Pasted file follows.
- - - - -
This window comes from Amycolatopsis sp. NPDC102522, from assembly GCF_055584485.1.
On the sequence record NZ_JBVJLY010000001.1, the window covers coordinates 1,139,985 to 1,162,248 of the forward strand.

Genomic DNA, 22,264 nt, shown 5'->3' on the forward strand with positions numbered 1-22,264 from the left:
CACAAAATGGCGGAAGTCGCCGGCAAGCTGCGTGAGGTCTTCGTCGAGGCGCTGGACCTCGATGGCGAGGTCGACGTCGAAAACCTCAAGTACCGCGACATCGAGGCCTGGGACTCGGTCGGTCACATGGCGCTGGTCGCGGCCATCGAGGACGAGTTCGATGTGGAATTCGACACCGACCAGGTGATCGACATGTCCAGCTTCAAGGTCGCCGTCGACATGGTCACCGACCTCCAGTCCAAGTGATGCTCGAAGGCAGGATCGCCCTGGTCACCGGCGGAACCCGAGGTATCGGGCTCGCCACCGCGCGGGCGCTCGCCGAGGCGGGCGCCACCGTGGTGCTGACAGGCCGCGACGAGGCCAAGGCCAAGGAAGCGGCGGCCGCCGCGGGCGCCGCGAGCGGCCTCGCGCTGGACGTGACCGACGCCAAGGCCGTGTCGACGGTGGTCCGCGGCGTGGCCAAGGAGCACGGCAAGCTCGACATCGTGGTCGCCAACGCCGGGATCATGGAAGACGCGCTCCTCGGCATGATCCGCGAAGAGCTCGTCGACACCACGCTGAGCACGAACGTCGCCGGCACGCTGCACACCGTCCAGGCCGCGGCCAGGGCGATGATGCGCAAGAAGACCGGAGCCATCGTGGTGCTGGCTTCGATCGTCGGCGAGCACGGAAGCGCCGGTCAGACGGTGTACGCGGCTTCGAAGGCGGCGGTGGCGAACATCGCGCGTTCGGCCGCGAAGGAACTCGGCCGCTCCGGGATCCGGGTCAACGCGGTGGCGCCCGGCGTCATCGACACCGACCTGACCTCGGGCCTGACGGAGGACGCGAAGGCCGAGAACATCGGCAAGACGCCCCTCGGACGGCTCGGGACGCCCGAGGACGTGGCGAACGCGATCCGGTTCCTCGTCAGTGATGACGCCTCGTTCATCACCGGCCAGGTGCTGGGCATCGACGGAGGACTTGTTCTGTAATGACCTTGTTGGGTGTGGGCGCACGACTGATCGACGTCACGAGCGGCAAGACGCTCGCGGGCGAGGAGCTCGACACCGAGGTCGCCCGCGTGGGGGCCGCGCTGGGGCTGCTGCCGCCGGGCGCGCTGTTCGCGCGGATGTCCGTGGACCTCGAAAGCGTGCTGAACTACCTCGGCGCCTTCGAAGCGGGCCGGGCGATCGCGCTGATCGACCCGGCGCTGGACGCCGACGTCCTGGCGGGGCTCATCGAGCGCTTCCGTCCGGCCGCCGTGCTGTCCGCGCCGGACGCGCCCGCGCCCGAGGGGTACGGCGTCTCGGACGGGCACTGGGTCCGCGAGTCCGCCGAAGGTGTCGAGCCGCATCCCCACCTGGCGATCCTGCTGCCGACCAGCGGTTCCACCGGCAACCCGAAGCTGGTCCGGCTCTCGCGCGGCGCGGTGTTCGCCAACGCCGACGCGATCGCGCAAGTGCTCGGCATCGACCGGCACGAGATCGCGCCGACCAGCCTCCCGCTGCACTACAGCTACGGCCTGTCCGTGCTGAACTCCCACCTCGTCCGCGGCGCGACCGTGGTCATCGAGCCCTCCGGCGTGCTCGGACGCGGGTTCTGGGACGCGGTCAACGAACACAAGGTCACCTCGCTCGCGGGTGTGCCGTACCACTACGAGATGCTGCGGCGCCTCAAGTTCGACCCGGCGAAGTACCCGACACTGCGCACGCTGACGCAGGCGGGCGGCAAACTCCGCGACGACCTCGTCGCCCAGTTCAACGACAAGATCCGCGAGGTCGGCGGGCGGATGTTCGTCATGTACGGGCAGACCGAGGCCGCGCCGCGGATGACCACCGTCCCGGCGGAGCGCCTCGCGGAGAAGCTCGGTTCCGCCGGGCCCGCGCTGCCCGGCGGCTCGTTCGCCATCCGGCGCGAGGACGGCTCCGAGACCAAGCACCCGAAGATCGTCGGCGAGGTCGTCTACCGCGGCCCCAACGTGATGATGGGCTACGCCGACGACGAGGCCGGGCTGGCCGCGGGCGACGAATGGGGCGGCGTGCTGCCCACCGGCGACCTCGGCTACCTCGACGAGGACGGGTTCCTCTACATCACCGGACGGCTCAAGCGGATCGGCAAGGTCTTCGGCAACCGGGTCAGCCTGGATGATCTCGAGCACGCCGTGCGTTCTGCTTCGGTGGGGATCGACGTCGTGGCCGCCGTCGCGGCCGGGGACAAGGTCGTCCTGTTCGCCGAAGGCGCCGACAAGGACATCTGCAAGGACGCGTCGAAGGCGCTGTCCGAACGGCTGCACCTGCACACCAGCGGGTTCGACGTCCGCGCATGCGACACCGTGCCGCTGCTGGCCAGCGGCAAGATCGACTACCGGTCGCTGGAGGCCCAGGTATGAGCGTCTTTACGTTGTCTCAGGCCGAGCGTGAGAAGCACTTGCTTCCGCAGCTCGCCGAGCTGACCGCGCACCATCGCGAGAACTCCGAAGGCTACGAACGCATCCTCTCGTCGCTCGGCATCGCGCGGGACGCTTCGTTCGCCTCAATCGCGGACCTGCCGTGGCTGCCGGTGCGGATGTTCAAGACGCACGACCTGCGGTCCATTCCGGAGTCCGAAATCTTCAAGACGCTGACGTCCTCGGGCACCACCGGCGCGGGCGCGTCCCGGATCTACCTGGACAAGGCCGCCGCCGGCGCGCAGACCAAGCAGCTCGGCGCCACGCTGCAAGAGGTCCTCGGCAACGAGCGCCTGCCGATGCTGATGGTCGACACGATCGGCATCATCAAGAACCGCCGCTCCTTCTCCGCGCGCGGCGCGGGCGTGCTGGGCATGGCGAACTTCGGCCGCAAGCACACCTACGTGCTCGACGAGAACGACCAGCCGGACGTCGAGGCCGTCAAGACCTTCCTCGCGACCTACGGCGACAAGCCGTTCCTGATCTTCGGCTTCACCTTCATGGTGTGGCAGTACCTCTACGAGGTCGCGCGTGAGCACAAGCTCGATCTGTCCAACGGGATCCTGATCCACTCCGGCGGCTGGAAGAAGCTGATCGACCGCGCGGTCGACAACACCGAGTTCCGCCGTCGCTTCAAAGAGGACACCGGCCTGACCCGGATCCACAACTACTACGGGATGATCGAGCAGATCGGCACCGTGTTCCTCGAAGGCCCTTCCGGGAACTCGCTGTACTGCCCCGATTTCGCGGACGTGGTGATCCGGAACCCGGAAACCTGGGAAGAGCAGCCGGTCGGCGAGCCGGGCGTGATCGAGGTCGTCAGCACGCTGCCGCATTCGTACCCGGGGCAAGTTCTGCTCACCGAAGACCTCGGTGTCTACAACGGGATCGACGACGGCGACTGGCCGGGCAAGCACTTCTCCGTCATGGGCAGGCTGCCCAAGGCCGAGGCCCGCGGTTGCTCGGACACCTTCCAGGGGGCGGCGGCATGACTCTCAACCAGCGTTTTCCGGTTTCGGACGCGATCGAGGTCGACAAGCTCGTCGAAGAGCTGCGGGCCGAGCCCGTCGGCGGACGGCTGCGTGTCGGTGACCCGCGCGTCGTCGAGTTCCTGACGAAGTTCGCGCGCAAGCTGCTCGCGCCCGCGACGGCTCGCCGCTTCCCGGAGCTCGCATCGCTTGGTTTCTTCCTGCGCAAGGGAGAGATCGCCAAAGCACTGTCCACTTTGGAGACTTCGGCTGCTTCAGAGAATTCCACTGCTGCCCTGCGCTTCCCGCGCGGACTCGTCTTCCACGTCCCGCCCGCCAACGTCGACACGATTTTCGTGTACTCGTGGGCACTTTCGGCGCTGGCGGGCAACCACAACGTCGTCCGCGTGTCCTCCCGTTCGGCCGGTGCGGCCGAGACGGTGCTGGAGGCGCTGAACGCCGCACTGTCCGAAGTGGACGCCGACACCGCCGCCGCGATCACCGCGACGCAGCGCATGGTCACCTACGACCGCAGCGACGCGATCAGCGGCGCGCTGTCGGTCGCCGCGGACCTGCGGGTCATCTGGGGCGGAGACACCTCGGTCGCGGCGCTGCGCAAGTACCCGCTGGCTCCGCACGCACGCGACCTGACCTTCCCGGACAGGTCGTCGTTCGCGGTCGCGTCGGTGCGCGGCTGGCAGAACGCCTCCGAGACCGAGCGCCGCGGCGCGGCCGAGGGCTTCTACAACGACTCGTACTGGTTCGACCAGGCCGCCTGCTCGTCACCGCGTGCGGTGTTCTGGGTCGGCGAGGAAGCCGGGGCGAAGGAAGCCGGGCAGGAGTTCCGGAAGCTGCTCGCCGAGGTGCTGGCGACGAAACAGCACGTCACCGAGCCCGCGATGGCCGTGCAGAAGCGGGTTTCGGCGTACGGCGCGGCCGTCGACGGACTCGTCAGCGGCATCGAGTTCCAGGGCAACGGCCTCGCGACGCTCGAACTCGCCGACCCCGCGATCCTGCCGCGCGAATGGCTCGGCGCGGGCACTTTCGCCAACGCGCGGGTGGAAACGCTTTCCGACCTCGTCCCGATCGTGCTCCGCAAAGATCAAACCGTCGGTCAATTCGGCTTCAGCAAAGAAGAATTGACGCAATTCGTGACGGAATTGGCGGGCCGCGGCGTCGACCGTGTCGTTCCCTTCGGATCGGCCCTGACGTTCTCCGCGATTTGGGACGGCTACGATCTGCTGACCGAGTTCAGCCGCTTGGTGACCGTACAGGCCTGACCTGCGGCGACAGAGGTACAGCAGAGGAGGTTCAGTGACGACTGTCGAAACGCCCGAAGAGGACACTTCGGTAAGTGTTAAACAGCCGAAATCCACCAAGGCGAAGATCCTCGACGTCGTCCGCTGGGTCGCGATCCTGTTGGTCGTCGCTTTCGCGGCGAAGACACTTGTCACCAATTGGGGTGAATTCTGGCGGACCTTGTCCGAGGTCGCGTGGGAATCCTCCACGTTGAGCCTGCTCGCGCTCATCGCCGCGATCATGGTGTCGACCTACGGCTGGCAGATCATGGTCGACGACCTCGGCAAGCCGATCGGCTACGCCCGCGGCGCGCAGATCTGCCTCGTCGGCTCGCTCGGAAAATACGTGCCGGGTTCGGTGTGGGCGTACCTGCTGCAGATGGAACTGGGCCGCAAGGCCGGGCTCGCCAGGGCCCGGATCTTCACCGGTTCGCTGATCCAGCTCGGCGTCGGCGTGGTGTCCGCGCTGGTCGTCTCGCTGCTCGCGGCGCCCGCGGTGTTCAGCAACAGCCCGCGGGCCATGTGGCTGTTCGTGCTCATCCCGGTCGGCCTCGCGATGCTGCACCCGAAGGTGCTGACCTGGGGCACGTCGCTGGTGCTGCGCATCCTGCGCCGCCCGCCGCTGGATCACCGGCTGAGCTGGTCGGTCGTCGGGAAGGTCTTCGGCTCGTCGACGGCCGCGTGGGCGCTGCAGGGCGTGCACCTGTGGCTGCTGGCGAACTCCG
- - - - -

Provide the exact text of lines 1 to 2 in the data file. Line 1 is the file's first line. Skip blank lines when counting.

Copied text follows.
This window comes from Amycolatopsis sp. NPDC102522, from assembly GCF_055584485.1.
On the sequence record NZ_JBVJLY010000001.1, the window covers coordinates 1,139,985 to 1,162,248 of the forward strand.